So now that you know how important it is to write conversationally, how exactly do you do it? Here are some simple do’s and don’ts you can follow when writing to help.

DO: Write Like You Talk... Kind Of

Whether you’re a content writer or have just dabbled in writing blog posts, you may have seen this phrase in the wild before. But maybe you’re not sure what it means.

To be clear, it’s not saying you should write exactly like you talk. Think of how many times you say “um” or “like” when you’re talking out loud – that would translate terribly in writing.

It really doesn’t even mean you should write like YOU talk, necessarily.

So what does it mean? Two things.

One (and this is the most important part) is to write like your audience talks. Before you start writing, you should think about the audience you’re hoping to reach with your target and keep them in mind the whole time you’re writing.

Let’s say, for example, you’re a data analyst writing a blog post about why digital marketers should outsource their data needs. If data is your specialty and you’re trying to reach marketers, you probably have a higher level of knowledge on the subject. But you should try to cater your writing to your audience: digital marketers. That means using words and phrases they’re familiar with, not necessarily ones you are.

The second thing I mean when I say “write like you talk” is that you should use words and terms you would naturally use in a conversation with a colleague. Don’t use anything overly formal you wouldn’t say out loud.

Let’s take something I said above as an example.

  • What I Wrote: So what does it mean? Two things.
  • Another Way to Say It: The meaning of this phrase is two-fold.

Which one better reflects how you would talk in a conversation? (Hint: Try to remember the last time you said “two-fold” out loud while talking to someone.)

To figure out if you’re writing in a way that mirrors how you and your audience talk, try to read your writing out loud. It’s easy to miss a word that doesn’t flow or sounds too formal when you have so many words in front of you. Saying them out loud makes it much easier to catch.

DON’T: Assume Everyone Knows What You’re Writing About

Something I say often when I’m giving writing advice is, “write like no one knows what you’re talking about.”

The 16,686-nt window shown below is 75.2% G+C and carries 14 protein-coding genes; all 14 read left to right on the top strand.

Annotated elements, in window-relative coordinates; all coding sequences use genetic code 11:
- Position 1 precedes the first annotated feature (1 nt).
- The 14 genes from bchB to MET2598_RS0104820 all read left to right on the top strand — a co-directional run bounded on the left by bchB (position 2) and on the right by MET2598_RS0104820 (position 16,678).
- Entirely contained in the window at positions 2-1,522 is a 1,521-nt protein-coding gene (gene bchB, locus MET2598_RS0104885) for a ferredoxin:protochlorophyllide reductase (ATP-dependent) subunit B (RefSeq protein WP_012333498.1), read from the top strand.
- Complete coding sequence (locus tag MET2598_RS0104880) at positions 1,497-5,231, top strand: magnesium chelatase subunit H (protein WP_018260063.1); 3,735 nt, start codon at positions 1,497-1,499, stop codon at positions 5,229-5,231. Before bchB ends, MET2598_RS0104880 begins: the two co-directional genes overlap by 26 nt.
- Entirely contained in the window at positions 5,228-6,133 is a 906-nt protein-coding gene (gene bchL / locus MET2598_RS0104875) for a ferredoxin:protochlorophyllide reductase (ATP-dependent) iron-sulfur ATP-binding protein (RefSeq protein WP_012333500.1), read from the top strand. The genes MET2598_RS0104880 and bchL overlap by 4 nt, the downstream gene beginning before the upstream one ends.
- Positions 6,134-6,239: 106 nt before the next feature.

That comes from feedback I received early in my career that stuck with me. At the time, I was writing news content. In this particular instance, I was working on an update to a story we had been tracking for a while.

When I had a colleague look over my first draft, they asked me if it would make sense to someone who had no previous knowledge of the story. (The answer was no, it wouldn’t have.)

So now when I’m writing, I like to provide as much context as I can on what I’m writing about.

The way I try to think of it is – I don’t want someone to have to stop in the middle of reading my content and Google what they’re reading about. Instead, I’d rather provide the information for them myself so I can keep them engaged and make it easier for them to find what they’re looking for in one place.

When you’re so close to a subject, it can be hard to gauge whether or not your writing is comprehensive and understandable to your audience. Have someone else read what you wrote – preferably someone who isn’t as familiar with the subject of your content – so they can give you honest feedback.

DO: Use Personal Pronouns

In order to develop a connection with your reader, you need to make your content feel personal and directed to them specifically.

One of the easiest ways to do this is by using personal pronouns like “you,” “we,” and “I.” Notice how I’ve used those throughout this article so far? I want this blog to read like I’m talking to you specifically (because I am!)

DON’T: Use Complicated Jargon & Acronyms